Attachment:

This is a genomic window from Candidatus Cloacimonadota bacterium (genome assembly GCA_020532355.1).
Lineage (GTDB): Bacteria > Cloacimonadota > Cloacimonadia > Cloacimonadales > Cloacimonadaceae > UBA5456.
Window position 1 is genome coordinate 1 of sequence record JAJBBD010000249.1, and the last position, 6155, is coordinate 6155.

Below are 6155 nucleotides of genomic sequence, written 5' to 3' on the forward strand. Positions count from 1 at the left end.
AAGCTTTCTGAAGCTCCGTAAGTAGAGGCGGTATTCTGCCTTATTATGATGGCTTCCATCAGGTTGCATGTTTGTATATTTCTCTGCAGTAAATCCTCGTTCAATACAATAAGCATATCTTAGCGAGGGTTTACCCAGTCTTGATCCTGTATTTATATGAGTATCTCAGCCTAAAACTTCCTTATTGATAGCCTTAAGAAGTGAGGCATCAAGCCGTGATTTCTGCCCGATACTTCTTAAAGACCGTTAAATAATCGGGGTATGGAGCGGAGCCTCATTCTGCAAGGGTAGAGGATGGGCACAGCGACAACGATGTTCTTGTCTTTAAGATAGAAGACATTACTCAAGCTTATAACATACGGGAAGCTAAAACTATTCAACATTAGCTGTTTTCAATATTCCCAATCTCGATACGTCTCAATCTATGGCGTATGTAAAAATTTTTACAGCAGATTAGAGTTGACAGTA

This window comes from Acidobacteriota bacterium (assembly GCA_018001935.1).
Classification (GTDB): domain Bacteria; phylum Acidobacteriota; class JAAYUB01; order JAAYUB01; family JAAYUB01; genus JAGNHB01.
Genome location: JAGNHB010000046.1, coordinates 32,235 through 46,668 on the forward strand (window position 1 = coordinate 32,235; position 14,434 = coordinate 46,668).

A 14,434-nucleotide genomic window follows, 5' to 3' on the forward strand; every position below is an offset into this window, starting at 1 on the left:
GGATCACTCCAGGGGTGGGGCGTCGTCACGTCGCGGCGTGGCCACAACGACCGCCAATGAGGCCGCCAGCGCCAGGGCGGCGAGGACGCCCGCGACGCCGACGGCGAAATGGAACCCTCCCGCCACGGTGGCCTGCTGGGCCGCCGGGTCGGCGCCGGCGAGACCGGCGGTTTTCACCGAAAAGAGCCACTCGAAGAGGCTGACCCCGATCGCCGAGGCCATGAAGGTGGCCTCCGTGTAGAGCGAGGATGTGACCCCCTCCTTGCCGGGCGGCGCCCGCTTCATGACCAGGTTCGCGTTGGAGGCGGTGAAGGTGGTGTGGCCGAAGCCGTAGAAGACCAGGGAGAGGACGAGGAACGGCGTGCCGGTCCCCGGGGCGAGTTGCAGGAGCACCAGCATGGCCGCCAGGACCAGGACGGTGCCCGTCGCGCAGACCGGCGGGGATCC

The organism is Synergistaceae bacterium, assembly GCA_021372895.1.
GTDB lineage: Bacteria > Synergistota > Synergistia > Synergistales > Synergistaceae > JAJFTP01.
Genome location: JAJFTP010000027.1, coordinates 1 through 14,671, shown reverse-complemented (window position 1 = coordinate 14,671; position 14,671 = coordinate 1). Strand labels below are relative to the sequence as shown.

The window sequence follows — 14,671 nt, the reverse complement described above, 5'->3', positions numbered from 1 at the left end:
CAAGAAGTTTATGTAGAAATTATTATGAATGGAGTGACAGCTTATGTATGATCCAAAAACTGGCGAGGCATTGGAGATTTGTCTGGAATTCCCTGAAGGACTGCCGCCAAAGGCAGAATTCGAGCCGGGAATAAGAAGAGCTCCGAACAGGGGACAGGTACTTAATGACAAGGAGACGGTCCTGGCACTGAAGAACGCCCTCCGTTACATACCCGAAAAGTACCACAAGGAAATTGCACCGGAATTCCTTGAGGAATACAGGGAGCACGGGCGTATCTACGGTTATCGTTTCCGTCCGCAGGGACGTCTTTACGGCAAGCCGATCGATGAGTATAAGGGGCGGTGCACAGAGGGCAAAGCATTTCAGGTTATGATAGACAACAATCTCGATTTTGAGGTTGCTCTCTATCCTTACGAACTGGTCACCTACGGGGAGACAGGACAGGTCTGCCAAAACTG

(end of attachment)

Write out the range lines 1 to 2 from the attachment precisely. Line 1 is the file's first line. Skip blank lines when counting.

This is a genomic window from Candidatus Cloacimonadota bacterium (genome assembly GCA_020532355.1).
Lineage (GTDB): Bacteria > Cloacimonadota > Cloacimonadia > Cloacimonadales > Cloacimonadaceae > UBA5456.